Derrick Henry's numbers are remarkable and to some alarming. But Henry stiff-arms the questions about possible overuse the same way he has against so many defenders over the years.
“You all keep asking about this workload stuff, I just go out and play. That is for you all to look at, I just go out there and play. I take care of my body and just be ready to play again,” Henry said.
The Tennessee Titans star, coming off a 2,000-yard season in 2020, again leads the NFL through five games with 640 yards. That's the remarkable part, a testament to Henry's ability to not only pound the ball between the tackles, but exhibit breakaway speed in the open field, plus his durability.
The alarming part to some is that Henry already has 142 carries in five games – and with a 17th game on the schedule, he is on pace to obliterate Larry Johnson's record for carries in a season. Johnson had 416 carries for Kansas City in 2006. At his current rate of 28 carries per game, Henry would have 483 carries this season.
Henry takes good care of his body, and the recovery process each week is a very important part of that. Henry usually gets a rest day from practice each week, and Thursday was his day off.
“I think it is because I know I am going to get these workload questions. I have to make sure I am taking care of my body. It is important to have my body ready each and every week. Doing everything I can to be out here, come to work every day and do what I love to do,” Henry said.
Henry said he realized that the recovery process was important when he arrived in the NFL.
“Just being around guys when I first got in the league. Seeing the success they had, see how they took care of themselves and just asking them and watching them. Just trying to implement that into mine. The great ones, they have reasons why they are the greats,” Henry said.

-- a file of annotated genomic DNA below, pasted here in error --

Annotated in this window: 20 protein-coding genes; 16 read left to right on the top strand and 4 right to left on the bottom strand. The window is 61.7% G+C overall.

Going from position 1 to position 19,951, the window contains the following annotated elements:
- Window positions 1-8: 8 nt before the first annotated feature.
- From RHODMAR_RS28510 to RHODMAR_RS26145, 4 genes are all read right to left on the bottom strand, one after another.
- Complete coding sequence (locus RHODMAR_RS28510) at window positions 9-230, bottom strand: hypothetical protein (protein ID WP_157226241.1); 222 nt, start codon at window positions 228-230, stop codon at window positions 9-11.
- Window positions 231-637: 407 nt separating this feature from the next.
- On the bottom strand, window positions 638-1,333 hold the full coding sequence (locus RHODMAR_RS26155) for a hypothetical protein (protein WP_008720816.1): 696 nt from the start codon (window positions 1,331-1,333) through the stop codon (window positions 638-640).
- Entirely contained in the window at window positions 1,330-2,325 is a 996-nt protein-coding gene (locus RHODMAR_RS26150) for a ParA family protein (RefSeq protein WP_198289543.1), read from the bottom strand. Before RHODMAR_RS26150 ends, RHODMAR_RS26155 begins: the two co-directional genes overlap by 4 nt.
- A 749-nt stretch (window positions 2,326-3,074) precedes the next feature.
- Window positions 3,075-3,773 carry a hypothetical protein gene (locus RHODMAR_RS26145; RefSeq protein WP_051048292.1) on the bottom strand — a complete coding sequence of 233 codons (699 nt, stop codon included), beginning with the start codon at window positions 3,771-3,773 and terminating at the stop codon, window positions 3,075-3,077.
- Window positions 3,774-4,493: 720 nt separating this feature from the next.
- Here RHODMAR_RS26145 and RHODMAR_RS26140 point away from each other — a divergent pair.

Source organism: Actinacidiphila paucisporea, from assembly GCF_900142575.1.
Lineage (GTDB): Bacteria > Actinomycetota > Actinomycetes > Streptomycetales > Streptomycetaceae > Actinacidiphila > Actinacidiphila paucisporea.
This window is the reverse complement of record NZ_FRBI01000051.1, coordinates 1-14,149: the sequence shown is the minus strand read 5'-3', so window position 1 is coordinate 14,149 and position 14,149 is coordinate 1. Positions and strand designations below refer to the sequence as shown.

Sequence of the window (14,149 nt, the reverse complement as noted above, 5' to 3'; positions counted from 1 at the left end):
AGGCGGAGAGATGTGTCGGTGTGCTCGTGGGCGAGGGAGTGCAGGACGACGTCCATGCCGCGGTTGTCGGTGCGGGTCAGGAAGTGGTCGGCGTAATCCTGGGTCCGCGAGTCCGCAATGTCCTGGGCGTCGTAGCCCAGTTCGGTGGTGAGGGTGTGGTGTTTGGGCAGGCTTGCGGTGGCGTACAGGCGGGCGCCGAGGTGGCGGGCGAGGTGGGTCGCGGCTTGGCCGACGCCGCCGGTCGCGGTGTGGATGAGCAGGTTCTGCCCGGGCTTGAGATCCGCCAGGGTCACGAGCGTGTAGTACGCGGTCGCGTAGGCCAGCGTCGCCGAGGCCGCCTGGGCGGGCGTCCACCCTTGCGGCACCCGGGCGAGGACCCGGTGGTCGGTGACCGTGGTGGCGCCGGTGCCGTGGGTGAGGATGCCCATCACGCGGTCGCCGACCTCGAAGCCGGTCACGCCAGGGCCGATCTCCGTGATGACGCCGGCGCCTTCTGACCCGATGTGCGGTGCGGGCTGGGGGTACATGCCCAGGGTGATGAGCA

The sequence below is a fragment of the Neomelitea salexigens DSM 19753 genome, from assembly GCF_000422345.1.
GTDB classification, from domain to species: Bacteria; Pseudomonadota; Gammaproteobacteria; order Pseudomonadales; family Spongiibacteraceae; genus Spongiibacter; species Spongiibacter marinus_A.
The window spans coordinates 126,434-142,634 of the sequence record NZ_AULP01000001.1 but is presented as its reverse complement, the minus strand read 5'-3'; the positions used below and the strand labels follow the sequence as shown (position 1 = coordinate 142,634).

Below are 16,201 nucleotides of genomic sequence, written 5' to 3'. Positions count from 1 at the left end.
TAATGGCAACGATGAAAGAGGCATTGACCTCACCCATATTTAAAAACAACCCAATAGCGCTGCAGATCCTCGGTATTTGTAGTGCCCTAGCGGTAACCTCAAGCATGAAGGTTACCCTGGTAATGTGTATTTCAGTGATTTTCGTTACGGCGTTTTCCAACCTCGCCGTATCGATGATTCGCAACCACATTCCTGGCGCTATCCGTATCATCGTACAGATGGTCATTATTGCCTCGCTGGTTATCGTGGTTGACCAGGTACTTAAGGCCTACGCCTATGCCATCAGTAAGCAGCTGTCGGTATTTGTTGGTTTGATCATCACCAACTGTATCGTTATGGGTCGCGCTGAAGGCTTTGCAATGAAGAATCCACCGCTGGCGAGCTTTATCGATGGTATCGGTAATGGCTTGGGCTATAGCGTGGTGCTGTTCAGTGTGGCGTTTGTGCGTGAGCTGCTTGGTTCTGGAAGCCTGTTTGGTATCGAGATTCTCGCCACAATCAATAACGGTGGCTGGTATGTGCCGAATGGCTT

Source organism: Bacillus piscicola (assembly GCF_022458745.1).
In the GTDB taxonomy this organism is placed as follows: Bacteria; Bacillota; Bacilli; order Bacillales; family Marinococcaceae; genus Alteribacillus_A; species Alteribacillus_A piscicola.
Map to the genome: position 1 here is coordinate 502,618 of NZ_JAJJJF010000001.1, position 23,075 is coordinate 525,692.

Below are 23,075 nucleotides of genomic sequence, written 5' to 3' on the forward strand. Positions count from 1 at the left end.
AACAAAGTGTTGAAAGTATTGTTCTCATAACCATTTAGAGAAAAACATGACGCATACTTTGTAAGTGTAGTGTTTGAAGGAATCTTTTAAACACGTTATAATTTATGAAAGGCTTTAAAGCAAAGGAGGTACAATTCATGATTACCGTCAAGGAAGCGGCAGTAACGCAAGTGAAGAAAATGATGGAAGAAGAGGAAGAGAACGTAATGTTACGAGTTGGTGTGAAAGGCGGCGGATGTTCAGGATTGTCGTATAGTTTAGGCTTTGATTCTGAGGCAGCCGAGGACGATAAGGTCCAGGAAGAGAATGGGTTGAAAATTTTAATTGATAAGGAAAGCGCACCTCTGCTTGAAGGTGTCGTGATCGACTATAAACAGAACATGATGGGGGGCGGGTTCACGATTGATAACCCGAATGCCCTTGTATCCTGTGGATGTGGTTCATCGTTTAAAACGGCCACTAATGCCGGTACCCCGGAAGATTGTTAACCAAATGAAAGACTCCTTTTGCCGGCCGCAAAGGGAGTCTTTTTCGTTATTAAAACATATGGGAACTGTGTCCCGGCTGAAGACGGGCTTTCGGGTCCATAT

Henry is certainly etching his name in that company, and the Titans are using him to his full potential thus far this season. Part of that has been out of necessity, as the Titans have not been as efficient in the passing game with Ryan Tannehill taking 20 sacks already and receivers A.J. Brown and Julio Jones being out with injuries. So the reliance on Henry, which has almost always been option No. 1 has also become in some instances options two and three as well.
Offensive coordinator Todd Downing doesn't apologize for riding Henry as the focal point of the Titans offense.
“On Sunday when it starts to unfold, you kind of have to go with the adjustments and the hot hand. I think in New York you saw we were going to give him an opportunity to find his stride,” Downing said. “We certainly didn't want to abandon the run game at any point. That's something we're going to lean on around here. I think Derrick is one of those backs that he gets better and better as the game goes on.”
Downing added that he does not put a set number of carries for Henry in the game plan for the week, but lets the process play out in the games.
“I wouldn't say that I put a number on it throughout the week,” he said. “I have yet to have somebody on the headset say, 'Hey, he's got too many carries.' So I've mentioned this before, but Derrick is a heck of a player and a great asset for this offense, and if the best way to help our team win is to give him the rock as many times as we can, that that's what we've got to do to win.”
The Titans had A.J. Brown (hamstring), Julio Jones (hamstring) and Bud Dupree (knee) all as full participants in Thursday's practice in preparation for the Buffalo Bills. Brown was active Sunday against Jacksonville after missing one game, while Jones and Dupree have missed the past two games.
Nick Westbrook-Ihkine (hamstring) was also a full participant.
Among those who did not practice Thursday were Caleb Farley (illness), Kristian Fulton (hamstring), Derrick Henry (rest), Monty Rice (groin), Rodger Saffold (shoulder) and Teair Tart (toe).
A handful of Titans were limited, including Khari Blasingame (shoulder), Taylor Lewan (toe), Jeremy McNichols (ankle) and Chester Rogers (groin).